Hymns for Health











Voices rise up in harmony as the Sisters and hospital staff make their way down towards morning hymns, the official start of the day at the Kilema Hospital. We were wishing we could incorporate the spirit of this “team huddle” at the start of our work day in Canada! We sit, listen to the prayers and attempt to sing the hymns in Swahili (song sheets helped). On our first day we are introduced, and the staff (in Swahili) are told to “look sharp” for the visiting Doctors. This spiritual beginning is followed daily by “morning reporti”, a meeting of doctors and nurses; the previous night’s admissions are reviewed by the busy dr. on call, and a report of any deaths. Somber silence often follows the death report, along with educational words from the head doctor on gaps in care and potential for quality improvement. Discussions follow on timeliness of investigations and empiric treatment of serious cases. Clinical officers ( who have 3 years of medical training after high school) defer to the senior doctors in most discussions. After this, the doctors disperse to do hospital rounds, attend maternity patients or hold outpatient clinics.













One morning after rounds Dr. Mlay headed off to a gyne clinic, and as always we were welcomed to attend. The morning unfolded bit by bit… We joined a group of about 40 women, mostly in their 30’s/40’s dressed in bright kitangas who had congregated in the outdoor meeting space in the maternity building. They had heard about the clinic from community announcements – for example at their churches. It turns out this clinic is part of a national advocacy program for the prevention of cervical cancer. After a ‘group visit’ talk by Dr. Mlay (in Swahili, but the gist was clear from various anatomical drawings and the introduction of the speculum, amazingly done with lots of laughter from both the presenter and the audience!) a gynecologist from KCMC in Moshi arrived with his entourage. It took about an hour to get the barebones exam room organized with the right buckets of cleaning solution, a working flashlight, and the national register ready to go. The KCMC doctor explained that this was a VIA clinic (Visual Inspection with Acid, i.e. vinegar). For many of the women, this would be their first pelvic exam- and most of them had to wait many hours for it (with grace as always…)! Most women don’t have pap smears (although it is recommended, they can only be done in Moshi). HPV vaccine is unaffordable for women here. Screening mammograms do not seem to done, and if a breast lump is detected on clinical exam, patients are sent to Moshi for a biopsy, at their own expense (some opting for no investigation). Screening and prevention is in its early days, and having the resources and availability of tests we are accustomed to is not expected here. An acceptance of fate seems inherent to daily life.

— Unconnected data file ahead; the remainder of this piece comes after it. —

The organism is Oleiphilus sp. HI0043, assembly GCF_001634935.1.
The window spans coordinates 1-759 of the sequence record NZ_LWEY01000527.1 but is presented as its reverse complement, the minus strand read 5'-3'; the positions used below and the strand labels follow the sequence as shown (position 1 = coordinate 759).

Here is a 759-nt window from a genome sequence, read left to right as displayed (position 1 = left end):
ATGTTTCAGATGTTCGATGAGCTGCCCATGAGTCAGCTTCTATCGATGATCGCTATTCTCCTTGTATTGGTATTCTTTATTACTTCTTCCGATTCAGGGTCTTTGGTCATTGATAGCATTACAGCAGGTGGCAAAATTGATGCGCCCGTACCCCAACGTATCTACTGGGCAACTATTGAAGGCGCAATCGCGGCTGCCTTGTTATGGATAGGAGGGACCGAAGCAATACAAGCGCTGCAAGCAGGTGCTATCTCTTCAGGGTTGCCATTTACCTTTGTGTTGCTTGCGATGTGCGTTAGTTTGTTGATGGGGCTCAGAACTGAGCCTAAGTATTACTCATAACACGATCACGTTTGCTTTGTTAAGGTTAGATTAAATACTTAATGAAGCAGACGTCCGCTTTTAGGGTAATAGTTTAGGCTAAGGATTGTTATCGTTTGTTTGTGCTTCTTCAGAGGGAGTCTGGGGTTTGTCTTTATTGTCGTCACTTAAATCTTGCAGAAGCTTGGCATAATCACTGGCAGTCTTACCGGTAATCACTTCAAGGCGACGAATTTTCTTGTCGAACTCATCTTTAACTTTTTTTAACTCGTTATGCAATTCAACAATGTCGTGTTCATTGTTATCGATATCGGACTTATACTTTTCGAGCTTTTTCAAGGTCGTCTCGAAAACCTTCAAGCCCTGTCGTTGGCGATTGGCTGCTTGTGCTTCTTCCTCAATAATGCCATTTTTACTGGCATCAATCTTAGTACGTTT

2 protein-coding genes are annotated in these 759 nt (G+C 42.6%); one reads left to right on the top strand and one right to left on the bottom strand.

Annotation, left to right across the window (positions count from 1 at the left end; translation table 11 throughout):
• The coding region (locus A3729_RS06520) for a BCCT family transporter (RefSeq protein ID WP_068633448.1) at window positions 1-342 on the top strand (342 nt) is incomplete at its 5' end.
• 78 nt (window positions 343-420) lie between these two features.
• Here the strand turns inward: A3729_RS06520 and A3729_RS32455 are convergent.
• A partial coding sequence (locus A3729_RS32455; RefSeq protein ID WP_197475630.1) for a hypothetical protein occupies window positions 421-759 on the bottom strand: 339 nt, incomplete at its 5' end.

A morning at the outpatient TB clinic illustrates the ubiquitous nature of this contagious disease. Many outpatients of all ages arrive from surrounding villages for their followup clinical visit, confirmation (hopefully) of negative TB cultures, and further treatment if necessary. New cases have contact tracing completed, with family members being tested and treated, and all children under age 5 being given prophylactic treatment. Cases lost to followup are found by the patients home medical district or a home based health care worker. In the outpatient clinic, and attempts are made to segregate the contagious TB patients from vulnerable HIV patients with compromised immunity. HIV patients are to attend clinics on separate days, to avoid infection. However, newly diagnosed TB patients, being discharged from the hospital, register at the clinic before making their way home. One wonders what mode of transport they will take back to their village, crowded Dala-Dala (bus), or dangerous motorcycle? Both equally risky for all parties.






Transportation is very risky in this region. Hospital rounds reveal an entire ward filled with young men, fractured legs in traction with sandbags as counterweights. All are victims of picky-picky (motorcycle) accidents. Enforced recuperation ( immobilization for 6-8 weeks non weight bearing), seems inconceivable in our world, where “open reduction and fixation” with hardware allow us to mobilize quickly and resume our busy lives. Again, an acceptance of fate, and ability to patiently wait, is a trait seen again and again here.






Our short time here at the Kilema Hospital has allowed us a privileged glance at the challenges of practising medicine in a developing country. The staff have learned to treat patients with a very limited toolbox. Labs are limited to serum hemoglobin, glucose testing, urinalysis, TB, CD4 and malaria tests. Imaging is limited to xray and ultrasound. These challenges are countered by a spirituality that pervades the shortcomings of technology and resources; morning hymns, prayers before commencing surgery, singing while closing a wound. A comeraderie binds staff together in a common purpose. Hopefulness and a desire for improvement are evident in our discussions with staff. One looks at the spectacular setting of this hospital, in the shadow of Kilimanjaro, and know change is being made slowly, pole-pole. Asante Sana, Kilema Hospital, for this experience.  Many thanks too to the Compassion Warehouse in Victoria for supplying 400 pounds of medical supplies and equipment for this resource poor setting.

Dolly and Fiona















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